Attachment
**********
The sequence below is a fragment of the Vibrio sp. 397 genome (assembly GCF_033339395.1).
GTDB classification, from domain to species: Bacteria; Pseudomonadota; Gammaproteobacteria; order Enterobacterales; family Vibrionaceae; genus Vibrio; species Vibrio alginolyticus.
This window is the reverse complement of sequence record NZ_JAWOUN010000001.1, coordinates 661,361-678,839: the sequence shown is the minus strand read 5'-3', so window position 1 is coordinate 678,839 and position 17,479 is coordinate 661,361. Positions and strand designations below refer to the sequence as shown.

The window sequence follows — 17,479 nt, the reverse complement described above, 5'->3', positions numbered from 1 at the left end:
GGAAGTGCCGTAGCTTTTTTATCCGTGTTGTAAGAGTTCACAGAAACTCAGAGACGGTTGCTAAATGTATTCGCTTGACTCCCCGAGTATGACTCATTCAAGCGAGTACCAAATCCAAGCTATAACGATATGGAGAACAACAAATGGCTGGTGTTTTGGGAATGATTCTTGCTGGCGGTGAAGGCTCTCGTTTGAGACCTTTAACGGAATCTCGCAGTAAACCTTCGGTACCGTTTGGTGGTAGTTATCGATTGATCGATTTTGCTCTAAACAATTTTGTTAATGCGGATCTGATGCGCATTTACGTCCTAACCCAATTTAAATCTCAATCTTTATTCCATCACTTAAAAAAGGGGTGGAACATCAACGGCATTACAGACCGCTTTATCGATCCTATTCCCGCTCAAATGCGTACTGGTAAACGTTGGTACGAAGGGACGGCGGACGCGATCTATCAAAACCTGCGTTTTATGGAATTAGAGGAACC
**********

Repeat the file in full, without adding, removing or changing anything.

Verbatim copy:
The sequence below is a fragment of the Vibrio sp. 397 genome (assembly GCF_033339395.1).
GTDB classification, from domain to species: Bacteria; Pseudomonadota; Gammaproteobacteria; order Enterobacterales; family Vibrionaceae; genus Vibrio; species Vibrio alginolyticus.
This window is the reverse complement of sequence record NZ_JAWOUN010000001.1, coordinates 661,361-678,839: the sequence shown is the minus strand read 5'-3', so window position 1 is coordinate 678,839 and position 17,479 is coordinate 661,361. Positions and strand designations below refer to the sequence as shown.

The window sequence follows — 17,479 nt, the reverse complement described above, 5'->3', positions numbered from 1 at the left end:
GGAAGTGCCGTAGCTTTTTTATCCGTGTTGTAAGAGTTCACAGAAACTCAGAGACGGTTGCTAAATGTATTCGCTTGACTCCCCGAGTATGACTCATTCAAGCGAGTACCAAATCCAAGCTATAACGATATGGAGAACAACAAATGGCTGGTGTTTTGGGAATGATTCTTGCTGGCGGTGAAGGCTCTCGTTTGAGACCTTTAACGGAATCTCGCAGTAAACCTTCGGTACCGTTTGGTGGTAGTTATCGATTGATCGATTTTGCTCTAAACAATTTTGTTAATGCGGATCTGATGCGCATTTACGTCCTAACCCAATTTAAATCTCAATCTTTATTCCATCACTTAAAAAAGGGGTGGAACATCAACGGCATTACAGACCGCTTTATCGATCCTATTCCCGCTCAAATGCGTACTGGTAAACGTTGGTACGAAGGGACGGCGGACGCGATCTATCAAAACCTGCGTTTTATGGAATTAGAGGAACC